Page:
Monday, January 22, 2007

Why Can’t We Have More Economists Writing Like Prof Lingle?

The camouflaged Mercantile policies of combining mass exportation with high tariffs and other obstructions to imports is the theme song of politicians of developing countries (even of ‘non-developing’ poverty stricken economies, as Douglas North calls them). Tariffs against imports from developed economies are matched with tariffs against neighbouring poor countries.

Christopher Lingle writes a piece, “Revisiting East Asia’s Turmoil”, in The Korea Times (22 January) that correctly places the onus on these countries to learn from their own recent experience, and from Adam Smith on international trade:

Export-led economic growth was a flawed model then, it is a model now, and it has not improved since Adam Smith, the famous economic theorist, drove a stake into the heart of mercantilism in 1776.

While economic growth can come from an export-led strategy, it cannot be sustainable unless it is supported by domestic improvements. The unsustainable nature of export-led growth is worsened if exports are prompted by excessive global liquidity arising out of the permissive monetary expansions of central banker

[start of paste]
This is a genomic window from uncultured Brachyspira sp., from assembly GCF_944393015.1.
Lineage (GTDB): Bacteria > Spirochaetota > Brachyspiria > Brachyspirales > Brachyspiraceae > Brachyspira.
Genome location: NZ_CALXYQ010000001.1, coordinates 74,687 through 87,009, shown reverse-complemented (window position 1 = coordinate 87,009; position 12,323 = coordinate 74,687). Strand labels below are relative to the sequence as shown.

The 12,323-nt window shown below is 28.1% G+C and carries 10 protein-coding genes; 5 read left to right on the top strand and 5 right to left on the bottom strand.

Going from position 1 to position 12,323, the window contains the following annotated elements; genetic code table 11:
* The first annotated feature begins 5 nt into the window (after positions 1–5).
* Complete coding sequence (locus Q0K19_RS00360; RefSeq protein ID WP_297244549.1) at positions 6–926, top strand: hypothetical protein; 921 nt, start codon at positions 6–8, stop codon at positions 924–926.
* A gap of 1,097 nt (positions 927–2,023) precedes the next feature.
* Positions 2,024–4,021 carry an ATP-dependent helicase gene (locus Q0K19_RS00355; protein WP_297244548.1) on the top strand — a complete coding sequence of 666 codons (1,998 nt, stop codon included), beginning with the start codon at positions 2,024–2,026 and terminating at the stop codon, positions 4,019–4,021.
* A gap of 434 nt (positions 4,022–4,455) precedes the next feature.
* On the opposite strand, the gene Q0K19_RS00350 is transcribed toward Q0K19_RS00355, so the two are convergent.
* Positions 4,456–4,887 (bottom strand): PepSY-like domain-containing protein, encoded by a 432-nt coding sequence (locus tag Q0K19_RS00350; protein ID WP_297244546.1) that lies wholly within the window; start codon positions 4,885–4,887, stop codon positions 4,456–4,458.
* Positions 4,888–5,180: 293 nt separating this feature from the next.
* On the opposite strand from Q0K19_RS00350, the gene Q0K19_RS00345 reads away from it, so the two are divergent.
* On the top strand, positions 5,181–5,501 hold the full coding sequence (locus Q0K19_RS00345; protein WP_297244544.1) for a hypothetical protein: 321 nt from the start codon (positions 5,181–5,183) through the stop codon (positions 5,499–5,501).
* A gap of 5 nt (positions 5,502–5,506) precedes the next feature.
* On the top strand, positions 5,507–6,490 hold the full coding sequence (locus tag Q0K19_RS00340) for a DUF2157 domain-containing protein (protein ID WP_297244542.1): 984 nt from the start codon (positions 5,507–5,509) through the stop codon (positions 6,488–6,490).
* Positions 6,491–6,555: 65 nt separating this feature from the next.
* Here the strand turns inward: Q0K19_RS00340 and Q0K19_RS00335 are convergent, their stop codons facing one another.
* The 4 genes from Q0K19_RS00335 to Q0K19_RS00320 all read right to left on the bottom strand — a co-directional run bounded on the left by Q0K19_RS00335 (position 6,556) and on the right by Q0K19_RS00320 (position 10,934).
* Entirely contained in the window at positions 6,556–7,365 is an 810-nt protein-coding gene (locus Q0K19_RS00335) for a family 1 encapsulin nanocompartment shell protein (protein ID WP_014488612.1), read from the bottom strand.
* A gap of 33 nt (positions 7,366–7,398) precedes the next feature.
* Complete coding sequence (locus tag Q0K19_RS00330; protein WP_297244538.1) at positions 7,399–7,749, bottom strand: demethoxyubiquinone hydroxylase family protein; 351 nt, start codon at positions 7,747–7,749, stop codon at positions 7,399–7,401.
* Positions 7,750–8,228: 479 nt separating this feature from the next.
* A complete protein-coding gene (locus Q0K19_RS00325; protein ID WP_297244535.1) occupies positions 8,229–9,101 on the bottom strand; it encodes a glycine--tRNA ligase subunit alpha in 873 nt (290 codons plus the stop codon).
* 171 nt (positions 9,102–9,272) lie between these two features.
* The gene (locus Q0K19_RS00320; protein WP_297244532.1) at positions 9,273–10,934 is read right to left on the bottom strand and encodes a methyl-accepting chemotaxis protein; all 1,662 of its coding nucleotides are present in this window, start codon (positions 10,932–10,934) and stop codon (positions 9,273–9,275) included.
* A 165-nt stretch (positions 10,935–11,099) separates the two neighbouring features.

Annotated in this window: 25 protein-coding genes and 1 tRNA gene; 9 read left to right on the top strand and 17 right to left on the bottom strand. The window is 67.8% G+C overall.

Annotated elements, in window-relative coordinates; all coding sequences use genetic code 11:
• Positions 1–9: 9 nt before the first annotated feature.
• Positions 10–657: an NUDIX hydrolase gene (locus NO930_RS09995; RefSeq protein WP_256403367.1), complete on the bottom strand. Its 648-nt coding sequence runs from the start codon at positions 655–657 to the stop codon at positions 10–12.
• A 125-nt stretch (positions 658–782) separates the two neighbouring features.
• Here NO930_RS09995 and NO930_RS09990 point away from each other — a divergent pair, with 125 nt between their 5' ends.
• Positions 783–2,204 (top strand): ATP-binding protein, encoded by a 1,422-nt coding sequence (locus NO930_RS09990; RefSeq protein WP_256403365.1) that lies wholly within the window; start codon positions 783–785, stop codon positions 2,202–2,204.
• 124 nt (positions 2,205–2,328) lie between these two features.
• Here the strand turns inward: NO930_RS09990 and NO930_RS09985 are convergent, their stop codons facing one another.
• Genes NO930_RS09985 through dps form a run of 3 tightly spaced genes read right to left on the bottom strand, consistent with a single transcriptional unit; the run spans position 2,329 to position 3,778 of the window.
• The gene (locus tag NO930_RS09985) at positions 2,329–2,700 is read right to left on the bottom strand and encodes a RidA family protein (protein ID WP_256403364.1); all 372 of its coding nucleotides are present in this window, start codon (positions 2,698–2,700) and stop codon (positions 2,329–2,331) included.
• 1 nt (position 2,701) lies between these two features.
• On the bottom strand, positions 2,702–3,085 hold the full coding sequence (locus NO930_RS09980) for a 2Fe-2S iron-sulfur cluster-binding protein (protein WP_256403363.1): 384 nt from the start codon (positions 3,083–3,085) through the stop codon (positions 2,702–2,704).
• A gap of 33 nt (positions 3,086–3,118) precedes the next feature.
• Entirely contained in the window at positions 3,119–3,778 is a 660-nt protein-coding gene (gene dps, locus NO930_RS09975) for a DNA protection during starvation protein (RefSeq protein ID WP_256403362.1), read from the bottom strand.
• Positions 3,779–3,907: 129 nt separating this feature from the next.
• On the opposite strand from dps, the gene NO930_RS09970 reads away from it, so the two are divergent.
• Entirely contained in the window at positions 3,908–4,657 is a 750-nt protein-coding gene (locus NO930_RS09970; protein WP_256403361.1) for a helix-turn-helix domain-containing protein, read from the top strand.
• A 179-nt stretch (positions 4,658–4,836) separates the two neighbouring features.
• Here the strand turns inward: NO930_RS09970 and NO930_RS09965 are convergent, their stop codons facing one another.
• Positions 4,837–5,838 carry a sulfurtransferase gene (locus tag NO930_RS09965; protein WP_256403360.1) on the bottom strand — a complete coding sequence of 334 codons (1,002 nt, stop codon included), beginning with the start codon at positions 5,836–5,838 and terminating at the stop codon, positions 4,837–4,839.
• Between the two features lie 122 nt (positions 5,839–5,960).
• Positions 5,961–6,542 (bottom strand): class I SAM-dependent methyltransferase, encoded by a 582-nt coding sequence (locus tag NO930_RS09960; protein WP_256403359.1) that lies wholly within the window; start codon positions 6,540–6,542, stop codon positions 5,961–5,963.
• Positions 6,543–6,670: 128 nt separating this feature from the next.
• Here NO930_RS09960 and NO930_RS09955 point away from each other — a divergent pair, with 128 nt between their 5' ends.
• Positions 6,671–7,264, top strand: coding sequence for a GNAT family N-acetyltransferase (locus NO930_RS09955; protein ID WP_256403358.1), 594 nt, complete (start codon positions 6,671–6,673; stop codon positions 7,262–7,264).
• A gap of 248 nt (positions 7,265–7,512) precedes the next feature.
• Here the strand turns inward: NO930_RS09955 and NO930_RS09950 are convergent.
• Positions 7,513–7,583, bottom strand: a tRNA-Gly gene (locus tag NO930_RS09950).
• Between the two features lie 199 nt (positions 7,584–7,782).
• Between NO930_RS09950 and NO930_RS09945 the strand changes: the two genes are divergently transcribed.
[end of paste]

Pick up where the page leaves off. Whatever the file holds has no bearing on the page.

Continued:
Despite a widespread illusion that the advantages from trade come from exporting, Adam Smith pointed out that the advantages of trade come from allowing producers and consumers to buy from least-cost providers. This leads to enhanced efficiency and increased real purchasing power as the bases of sustainable economic growth.

Instead of policy makers spending so much time managing exchange rates and their reserves, they should look for ways to encourage domestic entrepreneurs. They should allow their currencies to strengthen within an open economy so that increased imports will bring more robust economic growth and lead to less poverty.”

Please let us have more like this! It’s a pleasure to read both good contemporary economics and the correct use of Adam Smith as a reference point.
And no mention of the mythical you-know-what!

[Christopher Lingle is a senior fellow at the Center for Civil Society in New Delhi and a visiting professor of economics at Universidad Francisco Marroquin in Guatemala. You can read his article at:]


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